OMower with ROS, first steps

    Initially, OMower was developed for the simple control interfaces pfodApp and Modbus. The first is a high-level text protocol in which menus and control commands are transmitted, and the second is a well-known, but not very convenient thing in this application, as it requires the control program to constantly poll the state of all the sensors used manually. Therefore, it was decided to gradually move to ROS (Robot OS), a widely used framework for controlling various robots.

    At the moment, ROS support is in its initial stages, including only the transfer of information from sensors in the form of simple arrays (without using specialized message formats offered by many ROS libraries), the debug log and control command streams in pfodApp / Modbus format, without the possibility really control the robot using standard ROS tools. That is, to move the robot from its place or change any internal configuration of the robot, you will need to send a text command in pfodApp format to it. But even in such a truncated form - you can easily broadcast and record what is happening with the robot, visualizing its movements in standard ROS (rviz) tools, as well as adding services for additional functions. Such, for example, provided by omower_seeker.

    The picture shows data streams in the robot. The main ROS services are executed on Orange PI Zero, stuck in a special slot on the robot's board (on a test machine, the Raspberry PI3 is used for this, connected in a similar way - via a serial port). Through the rosserial interface - the robot sends to the ROS core messages from sensors (such as / imu / orientation or / motors / PWM), its debug log in text format and display of menu / messages in pfodApp or Modbus format, receiving a stream of text commands or Modbus -queries. From two additional Raspberry PI Zero, streams of pictures from cameras come, but as practice has shown, it is impossible to get normal synchronization for processing stereo images with such a scheme (the quality can be seen in the picture below), so soon you will be replaced with a normal stereo camera.

    The degree of integration of ROS in OMower will gradually expand, up to providing full access to all internal variables of the robot and the ability to manage it through standard ROS tools (such as cmd_vel-messages defining the desired speed of movement).

    I'll tell you a little more about the module, as an example of using ROS to add functions to OMower. His appointment is quite simple - to go in the direction of the chessboard, adjusting your route in real time. This feature will be used to drive a lawnmower to a parking station, where it can quickly charge its batteries. Analyzing the image from one of the cameras, the module calculates two angles (the angle of deflection of the board from the center of the camera and the angle of rotation of the board itself relative to the perpendicular) and transmits them as a text command to the internal seeker module (omower-seeker.h / cpp in the OMower SDK).

    Outwardly, this looks like a fairly simple task, but in real life there is a serious problem - the speed of image processing on the microcomputer built into the robot. As practice shows, the pattern search speed in opencv on the image when using relatively low-powered Orange PI and Raspberry Pi is very low and unstable, taking from tens to hundreds of milliseconds with a resolution of 640x480, which during the ride turns into deviations from the required route, since the robot , even with its low speed, during this time it manages to turn a significant angle or travel a relatively large distance. Actually, this is why a chessboard with a minimum of cells was chosen, since other templates take even more time.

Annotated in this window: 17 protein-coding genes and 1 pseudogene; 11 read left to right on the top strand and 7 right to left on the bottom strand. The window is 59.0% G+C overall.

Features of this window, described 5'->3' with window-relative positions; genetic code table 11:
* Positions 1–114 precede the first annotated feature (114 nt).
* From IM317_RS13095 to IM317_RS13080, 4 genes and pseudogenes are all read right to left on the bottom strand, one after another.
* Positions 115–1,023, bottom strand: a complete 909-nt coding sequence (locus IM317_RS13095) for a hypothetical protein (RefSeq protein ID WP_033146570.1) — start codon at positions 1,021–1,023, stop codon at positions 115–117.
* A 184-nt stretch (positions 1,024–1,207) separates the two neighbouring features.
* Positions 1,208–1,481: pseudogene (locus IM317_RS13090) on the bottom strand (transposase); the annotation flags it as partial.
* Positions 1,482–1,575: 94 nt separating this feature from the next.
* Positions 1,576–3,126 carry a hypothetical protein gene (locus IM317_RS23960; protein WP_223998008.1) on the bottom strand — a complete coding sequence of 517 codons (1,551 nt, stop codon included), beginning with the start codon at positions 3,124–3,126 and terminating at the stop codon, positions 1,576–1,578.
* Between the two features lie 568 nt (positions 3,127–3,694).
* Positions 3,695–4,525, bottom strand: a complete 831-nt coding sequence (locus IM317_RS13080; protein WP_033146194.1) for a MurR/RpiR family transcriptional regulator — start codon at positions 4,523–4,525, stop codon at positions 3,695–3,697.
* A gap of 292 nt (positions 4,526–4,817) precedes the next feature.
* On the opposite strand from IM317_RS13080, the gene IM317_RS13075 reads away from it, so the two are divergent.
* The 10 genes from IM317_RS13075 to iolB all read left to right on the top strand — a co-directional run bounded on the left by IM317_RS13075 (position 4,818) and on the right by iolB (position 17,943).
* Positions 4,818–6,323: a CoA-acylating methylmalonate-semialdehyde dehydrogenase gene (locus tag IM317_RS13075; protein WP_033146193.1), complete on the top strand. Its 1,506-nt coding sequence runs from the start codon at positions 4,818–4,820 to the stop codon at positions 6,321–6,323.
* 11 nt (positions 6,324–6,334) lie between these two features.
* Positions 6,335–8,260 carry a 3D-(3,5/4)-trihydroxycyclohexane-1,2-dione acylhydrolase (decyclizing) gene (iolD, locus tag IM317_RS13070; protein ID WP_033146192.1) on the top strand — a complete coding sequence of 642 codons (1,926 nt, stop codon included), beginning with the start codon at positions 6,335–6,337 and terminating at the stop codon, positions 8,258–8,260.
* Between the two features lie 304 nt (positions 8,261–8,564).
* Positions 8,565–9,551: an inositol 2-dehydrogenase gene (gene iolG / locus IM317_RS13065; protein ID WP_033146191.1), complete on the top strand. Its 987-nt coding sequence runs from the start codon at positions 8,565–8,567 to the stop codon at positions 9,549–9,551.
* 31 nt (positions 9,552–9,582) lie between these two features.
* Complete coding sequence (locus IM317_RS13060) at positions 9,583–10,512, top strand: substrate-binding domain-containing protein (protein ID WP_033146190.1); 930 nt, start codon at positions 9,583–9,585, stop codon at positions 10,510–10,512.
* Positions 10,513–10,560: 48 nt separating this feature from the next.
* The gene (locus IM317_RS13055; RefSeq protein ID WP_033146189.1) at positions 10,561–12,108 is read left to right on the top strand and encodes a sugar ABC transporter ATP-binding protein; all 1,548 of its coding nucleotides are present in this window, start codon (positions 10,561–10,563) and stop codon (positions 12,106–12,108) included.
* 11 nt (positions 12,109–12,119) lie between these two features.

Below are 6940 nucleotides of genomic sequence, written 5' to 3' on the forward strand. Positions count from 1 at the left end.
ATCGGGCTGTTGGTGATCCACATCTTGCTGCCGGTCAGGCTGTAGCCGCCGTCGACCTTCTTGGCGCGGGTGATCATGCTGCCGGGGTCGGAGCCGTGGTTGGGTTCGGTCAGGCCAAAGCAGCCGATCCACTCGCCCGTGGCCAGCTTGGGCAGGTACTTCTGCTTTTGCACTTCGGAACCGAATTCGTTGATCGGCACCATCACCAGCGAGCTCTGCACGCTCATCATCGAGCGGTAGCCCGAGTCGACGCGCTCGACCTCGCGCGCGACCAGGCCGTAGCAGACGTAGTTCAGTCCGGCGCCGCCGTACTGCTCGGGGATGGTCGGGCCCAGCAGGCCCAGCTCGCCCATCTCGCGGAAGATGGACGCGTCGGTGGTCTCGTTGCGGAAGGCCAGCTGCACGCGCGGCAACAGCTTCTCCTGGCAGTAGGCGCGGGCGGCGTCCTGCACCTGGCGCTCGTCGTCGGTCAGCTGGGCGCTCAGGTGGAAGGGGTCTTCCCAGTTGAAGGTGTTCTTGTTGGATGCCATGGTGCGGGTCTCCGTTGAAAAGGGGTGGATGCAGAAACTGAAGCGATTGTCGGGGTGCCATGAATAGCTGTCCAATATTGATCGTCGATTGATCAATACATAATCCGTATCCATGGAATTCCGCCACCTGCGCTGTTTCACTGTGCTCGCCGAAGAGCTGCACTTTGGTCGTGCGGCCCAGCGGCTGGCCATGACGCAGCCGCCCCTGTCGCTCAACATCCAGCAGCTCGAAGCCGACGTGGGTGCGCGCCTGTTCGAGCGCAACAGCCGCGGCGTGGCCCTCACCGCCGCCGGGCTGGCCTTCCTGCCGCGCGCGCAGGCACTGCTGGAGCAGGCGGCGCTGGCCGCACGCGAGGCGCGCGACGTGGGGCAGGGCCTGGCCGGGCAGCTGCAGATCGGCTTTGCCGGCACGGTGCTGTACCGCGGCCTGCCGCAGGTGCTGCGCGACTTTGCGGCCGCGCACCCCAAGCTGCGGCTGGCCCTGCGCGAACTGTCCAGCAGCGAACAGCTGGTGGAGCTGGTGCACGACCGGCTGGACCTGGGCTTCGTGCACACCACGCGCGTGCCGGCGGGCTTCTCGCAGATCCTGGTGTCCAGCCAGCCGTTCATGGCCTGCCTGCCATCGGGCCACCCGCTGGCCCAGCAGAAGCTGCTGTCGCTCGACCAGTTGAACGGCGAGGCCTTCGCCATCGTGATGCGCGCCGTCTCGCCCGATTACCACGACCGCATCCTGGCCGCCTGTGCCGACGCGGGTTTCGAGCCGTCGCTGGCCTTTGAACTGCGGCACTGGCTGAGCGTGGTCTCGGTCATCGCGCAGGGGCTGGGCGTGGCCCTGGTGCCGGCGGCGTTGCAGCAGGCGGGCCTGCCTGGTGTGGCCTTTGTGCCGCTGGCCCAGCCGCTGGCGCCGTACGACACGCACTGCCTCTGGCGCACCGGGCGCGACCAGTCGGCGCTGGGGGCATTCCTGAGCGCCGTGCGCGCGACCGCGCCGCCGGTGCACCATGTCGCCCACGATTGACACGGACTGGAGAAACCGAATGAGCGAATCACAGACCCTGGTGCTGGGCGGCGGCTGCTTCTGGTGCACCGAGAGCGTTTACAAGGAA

To compensate for the long search time of the visual template, a scheme using a compass is used — the robot microcontroller saves its values ​​every 100 milliseconds, storing five counts in the last half of a second (longer analyzes are simply discarded, due to their poor suitability for precise navigation). The calculated angles from (which also transfers the pattern search time to the microcontroller) are recalculated into the actual rotation angle using the saved compass value, which is no more than 100 milliseconds from the search time, and the robot travels along this angle. This allows you to more or less accurately go in the direction of the chessboard in a straight line. Or, if it is slightly rotated relative to the perpendicular - in an arc, correcting the angle of approximation so that it is as close as possible to the template axis,

    The full algorithm of arrival at the station is implemented in three stages. Two points are set on the GPS field - the starting point (somewhere in the middle of the work area), and a point in front of the station, as well as the angle of rotation to the station. After the robot arrives from the starting point to the second and turns to the desired angle in the direction of the chessboard at the station, the seeker module comes into play, adjusting the engine speed via the PID controller. If any of the stages fail, or the deviation angles exceed the specified values ​​- the robot cancels the race and returns to the starting point again.

    Links and videos:

    OMower SDK, library for Arduino IDE and circuit diagram with PCB layout
    Ready firmware using SDK that implements both pfodApp / Modbus and connection to ROS
    Package omower_gateway for ROS

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